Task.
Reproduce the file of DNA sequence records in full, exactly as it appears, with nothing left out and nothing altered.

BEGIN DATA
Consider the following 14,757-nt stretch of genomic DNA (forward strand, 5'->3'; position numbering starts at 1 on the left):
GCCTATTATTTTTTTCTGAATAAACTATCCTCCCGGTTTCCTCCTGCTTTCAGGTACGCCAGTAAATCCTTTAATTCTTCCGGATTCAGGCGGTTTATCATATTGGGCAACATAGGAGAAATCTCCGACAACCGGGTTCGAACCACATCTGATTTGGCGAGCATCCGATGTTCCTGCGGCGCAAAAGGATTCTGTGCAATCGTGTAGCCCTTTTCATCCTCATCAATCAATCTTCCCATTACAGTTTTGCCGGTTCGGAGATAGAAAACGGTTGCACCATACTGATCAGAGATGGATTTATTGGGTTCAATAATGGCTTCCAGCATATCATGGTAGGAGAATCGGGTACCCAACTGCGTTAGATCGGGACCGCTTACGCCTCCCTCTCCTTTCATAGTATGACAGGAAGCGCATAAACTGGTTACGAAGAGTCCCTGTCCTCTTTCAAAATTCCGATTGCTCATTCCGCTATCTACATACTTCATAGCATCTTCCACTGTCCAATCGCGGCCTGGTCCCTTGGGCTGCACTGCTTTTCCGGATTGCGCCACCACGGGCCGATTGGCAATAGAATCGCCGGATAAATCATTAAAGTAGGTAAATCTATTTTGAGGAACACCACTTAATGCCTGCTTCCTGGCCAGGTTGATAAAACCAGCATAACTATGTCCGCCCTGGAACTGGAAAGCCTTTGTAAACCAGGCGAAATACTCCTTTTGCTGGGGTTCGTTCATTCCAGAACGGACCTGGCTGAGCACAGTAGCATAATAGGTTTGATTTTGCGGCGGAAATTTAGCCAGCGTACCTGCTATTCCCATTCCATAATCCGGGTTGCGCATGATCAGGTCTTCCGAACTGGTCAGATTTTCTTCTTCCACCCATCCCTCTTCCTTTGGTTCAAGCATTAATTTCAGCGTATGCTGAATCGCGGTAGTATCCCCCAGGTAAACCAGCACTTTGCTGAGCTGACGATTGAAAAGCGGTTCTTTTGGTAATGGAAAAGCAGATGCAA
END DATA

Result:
Consider the following 14,757-nt stretch of genomic DNA (forward strand, 5'->3'; position numbering starts at 1 on the left):
GCCTATTATTTTTTTCTGAATAAACTATCCTCCCGGTTTCCTCCTGCTTTCAGGTACGCCAGTAAATCCTTTAATTCTTCCGGATTCAGGCGGTTTATCATATTGGGCAACATAGGAGAAATCTCCGACAACCGGGTTCGAACCACATCTGATTTGGCGAGCATCCGATGTTCCTGCGGCGCAAAAGGATTCTGTGCAATCGTGTAGCCCTTTTCATCCTCATCAATCAATCTTCCCATTACAGTTTTGCCGGTTCGGAGATAGAAAACGGTTGCACCATACTGATCAGAGATGGATTTATTGGGTTCAATAATGGCTTCCAGCATATCATGGTAGGAGAATCGGGTACCCAACTGCGTTAGATCGGGACCGCTTACGCCTCCCTCTCCTTTCATAGTATGACAGGAAGCGCATAAACTGGTTACGAAGAGTCCCTGTCCTCTTTCAAAATTCCGATTGCTCATTCCGCTATCTACATACTTCATAGCATCTTCCACTGTCCAATCGCGGCCTGGTCCCTTGGGCTGCACTGCTTTTCCGGATTGCGCCACCACGGGCCGATTGGCAATAGAATCGCCGGATAAATCATTAAAGTAGGTAAATCTATTTTGAGGAACACCACTTAATGCCTGCTTCCTGGCCAGGTTGATAAAACCAGCATAACTATGTCCGCCCTGGAACTGGAAAGCCTTTGTAAACCAGGCGAAATACTCCTTTTGCTGGGGTTCGTTCATTCCAGAACGGACCTGGCTGAGCACAGTAGCATAATAGGTTTGATTTTGCGGCGGAAATTTAGCCAGCGTACCTGCTATTCCCATTCCATAATCCGGGTTGCGCATGATCAGGTCTTCCGAACTGGTCAGATTTTCTTCTTCCACCCATCCCTCTTCCTTTGGTTCAAGCATTAATTTCAGCGTATGCTGAATCGCGGTAGTATCCCCCAGGTAAACCAGCACTTTGCTGAGCTGACGATTGAAAAGCGGTTCTTTTGGTAATGGAAAAGCAGATGCAA